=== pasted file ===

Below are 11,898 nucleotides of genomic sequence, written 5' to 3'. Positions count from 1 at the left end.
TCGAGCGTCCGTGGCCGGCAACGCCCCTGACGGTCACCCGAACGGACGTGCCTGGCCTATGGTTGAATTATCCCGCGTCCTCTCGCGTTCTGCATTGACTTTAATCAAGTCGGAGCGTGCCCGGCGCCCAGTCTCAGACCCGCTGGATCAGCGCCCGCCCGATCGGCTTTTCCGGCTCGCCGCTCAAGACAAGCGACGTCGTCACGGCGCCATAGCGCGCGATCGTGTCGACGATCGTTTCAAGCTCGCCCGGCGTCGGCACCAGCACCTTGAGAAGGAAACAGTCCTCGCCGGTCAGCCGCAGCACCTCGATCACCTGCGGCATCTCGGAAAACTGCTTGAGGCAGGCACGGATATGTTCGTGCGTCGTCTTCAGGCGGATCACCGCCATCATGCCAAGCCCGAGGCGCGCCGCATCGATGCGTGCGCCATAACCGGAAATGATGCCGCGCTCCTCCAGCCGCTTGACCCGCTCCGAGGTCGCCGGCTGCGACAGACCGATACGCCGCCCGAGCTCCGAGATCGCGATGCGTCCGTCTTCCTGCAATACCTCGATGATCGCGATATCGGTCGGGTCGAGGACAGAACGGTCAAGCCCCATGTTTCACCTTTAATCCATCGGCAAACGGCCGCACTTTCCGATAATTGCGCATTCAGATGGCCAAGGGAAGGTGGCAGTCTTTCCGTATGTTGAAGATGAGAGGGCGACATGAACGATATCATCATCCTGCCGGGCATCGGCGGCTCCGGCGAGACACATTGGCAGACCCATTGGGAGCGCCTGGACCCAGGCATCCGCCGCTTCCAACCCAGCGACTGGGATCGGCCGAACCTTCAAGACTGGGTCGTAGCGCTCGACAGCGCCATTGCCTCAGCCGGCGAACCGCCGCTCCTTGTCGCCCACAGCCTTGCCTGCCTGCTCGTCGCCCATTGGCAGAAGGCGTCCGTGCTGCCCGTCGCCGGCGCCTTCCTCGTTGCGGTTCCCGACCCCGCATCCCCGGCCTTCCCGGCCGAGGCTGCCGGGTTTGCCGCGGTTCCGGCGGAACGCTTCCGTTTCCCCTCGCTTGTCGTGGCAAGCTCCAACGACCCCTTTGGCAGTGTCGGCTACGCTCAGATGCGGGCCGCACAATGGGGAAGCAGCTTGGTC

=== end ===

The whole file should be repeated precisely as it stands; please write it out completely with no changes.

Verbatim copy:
Below are 11,898 nucleotides of genomic sequence, written 5' to 3'. Positions count from 1 at the left end.
TCGAGCGTCCGTGGCCGGCAACGCCCCTGACGGTCACCCGAACGGACGTGCCTGGCCTATGGTTGAATTATCCCGCGTCCTCTCGCGTTCTGCATTGACTTTAATCAAGTCGGAGCGTGCCCGGCGCCCAGTCTCAGACCCGCTGGATCAGCGCCCGCCCGATCGGCTTTTCCGGCTCGCCGCTCAAGACAAGCGACGTCGTCACGGCGCCATAGCGCGCGATCGTGTCGACGATCGTTTCAAGCTCGCCCGGCGTCGGCACCAGCACCTTGAGAAGGAAACAGTCCTCGCCGGTCAGCCGCAGCACCTCGATCACCTGCGGCATCTCGGAAAACTGCTTGAGGCAGGCACGGATATGTTCGTGCGTCGTCTTCAGGCGGATCACCGCCATCATGCCAAGCCCGAGGCGCGCCGCATCGATGCGTGCGCCATAACCGGAAATGATGCCGCGCTCCTCCAGCCGCTTGACCCGCTCCGAGGTCGCCGGCTGCGACAGACCGATACGCCGCCCGAGCTCCGAGATCGCGATGCGTCCGTCTTCCTGCAATACCTCGATGATCGCGATATCGGTCGGGTCGAGGACAGAACGGTCAAGCCCCATGTTTCACCTTTAATCCATCGGCAAACGGCCGCACTTTCCGATAATTGCGCATTCAGATGGCCAAGGGAAGGTGGCAGTCTTTCCGTATGTTGAAGATGAGAGGGCGACATGAACGATATCATCATCCTGCCGGGCATCGGCGGCTCCGGCGAGACACATTGGCAGACCCATTGGGAGCGCCTGGACCCAGGCATCCGCCGCTTCCAACCCAGCGACTGGGATCGGCCGAACCTTCAAGACTGGGTCGTAGCGCTCGACAGCGCCATTGCCTCAGCCGGCGAACCGCCGCTCCTTGTCGCCCACAGCCTTGCCTGCCTGCTCGTCGCCCATTGGCAGAAGGCGTCCGTGCTGCCCGTCGCCGGCGCCTTCCTCGTTGCGGTTCCCGACCCCGCATCCCCGGCCTTCCCGGCCGAGGCTGCCGGGTTTGCCGCGGTTCCGGCGGAACGCTTCCGTTTCCCCTCGCTTGTCGTGGCAAGCTCCAACGACCCCTTTGGCAGTGTCGGCTACGCTCAGATGCGGGCCGCACAATGGGGAAGCAGCTTGGTC